I’m taking a little time off to spend what’s left of the summer paying attention to things other than the news. See you after Labor Day.
Archive for August 2011
The state Ethics Commission is likely to take more flak from high places for its advisory ruling that led Sesnita Moepono, one of three members of the Hawaii Labor Relations Board, to withdraw from the prohibited practices case involving the Hawaii State Teachers Association contract.
The ethics determination was pretty much a no-brainer; Moepono’s husband is a student services coordinator in the DOE and a member of HSTA, giving her a direct financial interest in the outcome of the union’s attempt to overturn a state-imposed contract that hits members with 5-percent pay cuts and increased medical premiums.
Moepono has been open about the conflict and her integrity is not in question, but the ethics law is clear: “No employee shall take any official action directly affecting … a business or other undertaking in which he has a substantial financial interest.”
With Moepono recused, the remaining board members, Chairman Jim Nicholson and Rock Ley, will decide the case.
The three members are appointed with one representing management, one representing labor and the other representing the public. Ironically, Moepono was appointed by Abercrombie as the management representative, while Ley is the labor representative and Nicholson the public representative.
Hearings on the prohibited practices case were supposed to start this week, but got sidetracked by HSTA’s complaint that Abercrombie and the DOE engaged in improper ex parte communication with the board.
Nicholson and Ley rejected that complaint today and rescheduled the start of hearings on the main complaint for Aug. 25.
In his speech today updating constituents on the status of his “New Day” program, Gov. Neil Abercrombie once again did an excellent job of describing the major challenges that Hawai‘i faces.
But he still hasn’t gotten to the hardest part — prescribing specific remedies that a critical mass of Hawai‘i residents will support despite the sacrifices they will certainly entail.
The governor basically declared that he has state finances in the black and the wheels of government aligned more to his liking and is now ready to focus on a “gathering storm” that threatens Hawai‘i’s future.
He identified the five elements of the threat as the massive debt we face with some $22 billion in unfunded pension and medical benefits owed public workers, soaring healthcare costs, our over-reliance on outside energy and food, inadequate support for education and social services, and the potential for huge federal funding cuts.
His solution, as always, was his “New Day” plan to create jobs around a sustainable economy, invest in our children and make state government more efficient.
Abercrombie encouraged everybody to join in the sacrifices and took aim at Hawai‘i’s status quo that he was long seen as part of.
“The status quo insists that we conform to the way things have always been,” he said. “It is obsessed with illusory short-term gain at the expense of long-term stability. It favors the few. It outflanks the middle class, and it marginalizes those who need help the most. It questions and casts doubt upon new ideas. It stifles creativity and limits opportunity.”
It’s hard to argue with his logic, but the devil will be in the details — of which he offered few.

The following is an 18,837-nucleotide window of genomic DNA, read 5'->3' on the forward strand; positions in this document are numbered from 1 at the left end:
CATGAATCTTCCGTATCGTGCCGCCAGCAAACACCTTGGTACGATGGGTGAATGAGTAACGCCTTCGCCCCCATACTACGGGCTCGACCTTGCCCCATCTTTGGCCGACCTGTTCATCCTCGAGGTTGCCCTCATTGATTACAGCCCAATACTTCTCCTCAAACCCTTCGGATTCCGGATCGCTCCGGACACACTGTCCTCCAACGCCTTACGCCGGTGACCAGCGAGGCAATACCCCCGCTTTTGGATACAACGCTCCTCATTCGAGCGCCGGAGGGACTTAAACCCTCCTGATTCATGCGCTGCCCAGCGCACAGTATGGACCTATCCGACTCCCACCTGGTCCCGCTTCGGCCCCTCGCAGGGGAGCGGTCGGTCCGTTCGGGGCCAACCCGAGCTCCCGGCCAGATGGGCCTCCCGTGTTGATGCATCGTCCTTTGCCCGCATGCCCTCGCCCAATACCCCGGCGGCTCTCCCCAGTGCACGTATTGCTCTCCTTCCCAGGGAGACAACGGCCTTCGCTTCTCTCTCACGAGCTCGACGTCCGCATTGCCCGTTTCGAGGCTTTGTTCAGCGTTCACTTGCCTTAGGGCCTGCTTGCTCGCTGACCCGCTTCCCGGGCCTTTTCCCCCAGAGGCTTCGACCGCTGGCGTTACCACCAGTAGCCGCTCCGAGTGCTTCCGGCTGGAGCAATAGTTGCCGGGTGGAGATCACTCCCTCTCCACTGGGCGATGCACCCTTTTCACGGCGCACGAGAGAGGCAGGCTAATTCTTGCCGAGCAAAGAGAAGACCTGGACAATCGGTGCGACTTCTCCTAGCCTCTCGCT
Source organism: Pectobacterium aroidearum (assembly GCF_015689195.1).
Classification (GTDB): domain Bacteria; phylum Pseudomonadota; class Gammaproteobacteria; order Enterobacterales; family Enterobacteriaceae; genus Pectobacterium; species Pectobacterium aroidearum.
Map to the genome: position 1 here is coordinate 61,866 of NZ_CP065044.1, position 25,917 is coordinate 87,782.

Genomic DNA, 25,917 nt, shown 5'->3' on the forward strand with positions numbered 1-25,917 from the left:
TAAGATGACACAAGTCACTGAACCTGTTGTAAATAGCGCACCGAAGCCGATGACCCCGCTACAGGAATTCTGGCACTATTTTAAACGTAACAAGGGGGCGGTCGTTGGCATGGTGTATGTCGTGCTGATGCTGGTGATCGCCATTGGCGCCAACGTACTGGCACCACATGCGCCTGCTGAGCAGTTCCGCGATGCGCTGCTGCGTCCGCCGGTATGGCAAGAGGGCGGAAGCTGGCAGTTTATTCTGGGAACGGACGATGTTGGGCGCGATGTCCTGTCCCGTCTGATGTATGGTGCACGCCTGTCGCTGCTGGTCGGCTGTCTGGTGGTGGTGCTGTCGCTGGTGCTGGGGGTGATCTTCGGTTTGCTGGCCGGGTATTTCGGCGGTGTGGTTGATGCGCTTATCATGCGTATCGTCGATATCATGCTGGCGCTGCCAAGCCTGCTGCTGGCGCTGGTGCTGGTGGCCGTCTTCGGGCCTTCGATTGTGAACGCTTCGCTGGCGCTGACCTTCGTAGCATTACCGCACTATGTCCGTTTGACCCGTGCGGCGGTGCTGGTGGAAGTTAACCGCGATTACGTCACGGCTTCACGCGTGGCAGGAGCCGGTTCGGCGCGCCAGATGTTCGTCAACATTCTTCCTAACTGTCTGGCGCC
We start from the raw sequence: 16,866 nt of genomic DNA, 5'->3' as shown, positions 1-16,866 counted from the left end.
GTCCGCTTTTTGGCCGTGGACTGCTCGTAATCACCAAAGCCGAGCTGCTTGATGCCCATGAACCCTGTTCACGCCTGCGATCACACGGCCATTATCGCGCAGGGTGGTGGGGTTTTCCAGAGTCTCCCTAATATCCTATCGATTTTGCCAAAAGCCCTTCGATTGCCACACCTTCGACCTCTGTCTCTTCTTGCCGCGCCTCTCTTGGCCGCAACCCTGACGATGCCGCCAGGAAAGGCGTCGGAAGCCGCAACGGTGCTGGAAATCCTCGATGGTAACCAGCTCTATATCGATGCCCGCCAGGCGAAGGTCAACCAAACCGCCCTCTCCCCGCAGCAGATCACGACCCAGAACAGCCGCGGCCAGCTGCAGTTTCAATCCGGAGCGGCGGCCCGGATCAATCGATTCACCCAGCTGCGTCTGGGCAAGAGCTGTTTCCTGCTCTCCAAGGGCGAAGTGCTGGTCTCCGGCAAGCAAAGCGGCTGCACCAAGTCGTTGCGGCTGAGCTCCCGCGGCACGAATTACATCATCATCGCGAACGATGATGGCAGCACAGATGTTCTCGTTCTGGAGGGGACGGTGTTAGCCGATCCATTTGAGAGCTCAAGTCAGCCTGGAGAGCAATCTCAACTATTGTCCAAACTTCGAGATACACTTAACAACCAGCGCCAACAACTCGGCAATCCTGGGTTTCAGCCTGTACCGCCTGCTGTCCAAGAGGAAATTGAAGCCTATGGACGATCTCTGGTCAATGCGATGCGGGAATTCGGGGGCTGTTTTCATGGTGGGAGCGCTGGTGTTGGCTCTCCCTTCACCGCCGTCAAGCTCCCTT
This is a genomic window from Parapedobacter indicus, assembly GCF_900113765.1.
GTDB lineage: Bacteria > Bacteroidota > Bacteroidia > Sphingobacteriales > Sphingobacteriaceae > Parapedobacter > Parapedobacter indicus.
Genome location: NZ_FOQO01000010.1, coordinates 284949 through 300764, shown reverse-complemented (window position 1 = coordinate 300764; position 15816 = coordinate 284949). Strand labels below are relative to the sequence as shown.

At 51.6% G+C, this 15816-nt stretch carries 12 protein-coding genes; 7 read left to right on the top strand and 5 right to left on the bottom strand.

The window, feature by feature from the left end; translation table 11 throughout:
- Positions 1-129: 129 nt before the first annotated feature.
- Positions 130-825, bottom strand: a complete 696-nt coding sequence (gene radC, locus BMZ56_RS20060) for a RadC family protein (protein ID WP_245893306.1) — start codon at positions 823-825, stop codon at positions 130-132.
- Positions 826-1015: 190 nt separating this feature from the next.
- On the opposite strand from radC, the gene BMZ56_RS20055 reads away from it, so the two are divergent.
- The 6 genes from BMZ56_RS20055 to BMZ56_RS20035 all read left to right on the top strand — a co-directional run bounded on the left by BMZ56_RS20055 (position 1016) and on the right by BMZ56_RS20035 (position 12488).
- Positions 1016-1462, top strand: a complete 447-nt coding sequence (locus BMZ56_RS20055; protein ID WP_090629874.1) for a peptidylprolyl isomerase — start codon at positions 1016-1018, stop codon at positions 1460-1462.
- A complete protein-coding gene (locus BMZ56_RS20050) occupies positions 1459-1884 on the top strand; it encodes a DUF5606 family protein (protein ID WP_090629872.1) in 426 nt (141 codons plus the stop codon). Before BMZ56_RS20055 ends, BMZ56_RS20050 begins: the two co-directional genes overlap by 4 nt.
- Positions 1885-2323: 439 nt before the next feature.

Abercrombie’s biggest problem is that he’s burned much of the political goodwill he had after landslide victories over Mufi Hannemann and James “Duke” Aiona.
Part of it was unavoidable, such as his necessarily tough stand in union negotiations that angered some of the noisiest labor and “progressive” elements of the Democratic Party.
Demanding that his political base make the same sacrifices as everybody else should have won him points with moderates and progressives who have always been suspicious of him.
But Abercrombie unnecessarily antagonized them with missteps such as his pointless tizzy fit on the Pro Bowl, his decision to shroud judicial appointments in secrecy for no good reason and a perceived arrogance exemplified by his infamous “I’m not your pal” remark.
He needs to smooth over some of the self-inflicted ill feelings and regain political capital so that next year he can face a Legislature that disregarded many of his ideas this year from a position of greater strength.
If he’s seen as weak and lacking public confidence, it’ll be everyone for themselves and he’ll get little cooperation on the shared sacrifices he seeks.
The Hawaii State Teachers Association is making self-defeating moves in its legal fight to overturn a state-imposed contract that hits teachers with a 5-percent pay cut and a greater share of medical premiums.
The HSTA’s complaint to the state Ethics Commission that Gov. Neil Abercrombie and the Department of Education engaged in illegal ex parte communication with the Hawaii Labor Relations Board backfired when the labor board delayed hearings on the union’s prohibited practice complaint to instead hear evidence on the suggestions of bias.
That’s not what HSTA wanted at all; it was looking to take a political shot at Abercrombie and the DOE and instead winds up on the defensive explaining itself to an unamused labor board.
The ethics complaint, over a letter the employers sent to the labor board suggesting directed mediation to resolve the dispute, has even some labor lawyers scratching their heads.
The administration also sent a copy of the letter to the HSTA, making it difficult to sell an argument that the employers were operating behind the union’s back.